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Amazon says Google has pulled YouTube from Echo Show device in tech face-off


By Jeffrey Dastin

SAN FRANCISCO, Sept 26 (Reuters) – In a rare public feud
between large technology companies, Amazon.com Inc said
on Tuesday its Echo Show devices could no longer play videos
from YouTube because the site’s parent, Google, stopped
supporting the service.

The spat is the latest in Silicon Valley in which
competitive tensions stood in the way of customers. Amazon and
Google square off in many areas, from cloud computing and online
search, to selling voice-controlled gadgets like the Echo Show.

In a statement, Amazon said, “As of this afternoon, Google
has chosen to no longer make YouTube available on Echo Show,
without explanation and without notification to customers. There
is no technical reason for that decision, which is disappointing
and hurts both of our customers.”

Google, owned by Alphabet Inc, said instead that
the development was no surprise.

“We’ve been in negotiations with Amazon for a long time,
working towards an agreement that provides great experiences for
customers on both platforms,” it said in a statement. “Amazon’s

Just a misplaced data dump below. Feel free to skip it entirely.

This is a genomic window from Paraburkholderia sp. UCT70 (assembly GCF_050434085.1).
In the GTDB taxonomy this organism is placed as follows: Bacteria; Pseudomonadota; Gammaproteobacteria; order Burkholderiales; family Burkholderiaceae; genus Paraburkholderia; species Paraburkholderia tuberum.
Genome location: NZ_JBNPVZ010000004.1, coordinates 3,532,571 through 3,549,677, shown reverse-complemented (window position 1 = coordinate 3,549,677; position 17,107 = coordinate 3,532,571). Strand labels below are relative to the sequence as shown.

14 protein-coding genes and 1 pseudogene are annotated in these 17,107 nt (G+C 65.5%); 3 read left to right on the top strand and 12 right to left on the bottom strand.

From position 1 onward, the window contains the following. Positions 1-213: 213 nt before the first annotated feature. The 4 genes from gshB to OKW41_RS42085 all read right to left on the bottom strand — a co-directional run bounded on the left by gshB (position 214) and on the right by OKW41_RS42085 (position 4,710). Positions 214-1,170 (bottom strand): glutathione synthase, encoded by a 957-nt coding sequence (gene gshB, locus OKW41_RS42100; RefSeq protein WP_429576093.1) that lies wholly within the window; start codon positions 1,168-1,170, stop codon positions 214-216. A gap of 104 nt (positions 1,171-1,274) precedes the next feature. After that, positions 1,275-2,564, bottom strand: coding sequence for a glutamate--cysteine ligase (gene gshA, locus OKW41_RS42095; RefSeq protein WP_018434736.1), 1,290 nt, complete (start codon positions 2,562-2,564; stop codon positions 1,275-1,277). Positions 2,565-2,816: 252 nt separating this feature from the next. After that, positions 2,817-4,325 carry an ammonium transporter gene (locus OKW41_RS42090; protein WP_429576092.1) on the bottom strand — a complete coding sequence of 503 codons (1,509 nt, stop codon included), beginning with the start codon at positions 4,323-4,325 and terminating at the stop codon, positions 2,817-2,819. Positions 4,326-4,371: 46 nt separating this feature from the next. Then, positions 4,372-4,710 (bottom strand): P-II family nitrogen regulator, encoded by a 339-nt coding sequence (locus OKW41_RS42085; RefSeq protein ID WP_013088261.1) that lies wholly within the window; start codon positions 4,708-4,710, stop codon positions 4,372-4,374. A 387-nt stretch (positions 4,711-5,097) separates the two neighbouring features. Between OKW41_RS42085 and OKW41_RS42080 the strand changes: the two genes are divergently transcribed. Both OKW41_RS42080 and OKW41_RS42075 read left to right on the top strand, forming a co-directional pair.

implementation of YouTube on the Echo Show violates our terms of
service, creating a broken user experience. We hope to be able
to reach an agreement and resolve these issues soon.”

The Echo Show had displayed YouTube videos without integral
features, from video recommendations to channel subscriptions.
Google has been in a similar dispute with Microsoft Corp
in the past.

It was not clear how many customers were affected. Amazon
only started selling the Echo Show in June, which comes with a
touchscreen and responds by voice command.

Amazon’s suite of Echo devices, including the Echo and Echo
Dot, have outsold the voice-controlled Google Home, according to
research firm eMarketer. Amazon has ambitions to make it normal
for people to control computers by voice – and to place orders
for its online retail business by voice, too.

“It’s a bit of a blow to Amazon,” said analyst Jan Dawson of
Jackdaw Research. “YouTube is one of the big video services that
they had in addition to their own. For that to disappear means a
big chunk of the possible video content you could watch on Echo
Show is now gone.”

The Verge, a technology news website, earlier reported the
news.

Among recent tech standoffs, Amazon had stopped selling
Apple Inc’s TV players in 2015 because they did not
support its Prime Video service. The two finally reached an
agreement earlier this year.

“Things get harder for end users because these companies
can’t get along,” Dawson said.
(Reporting by Jeffrey Dastin in San Francisco; Editing by
Christopher Cushing)



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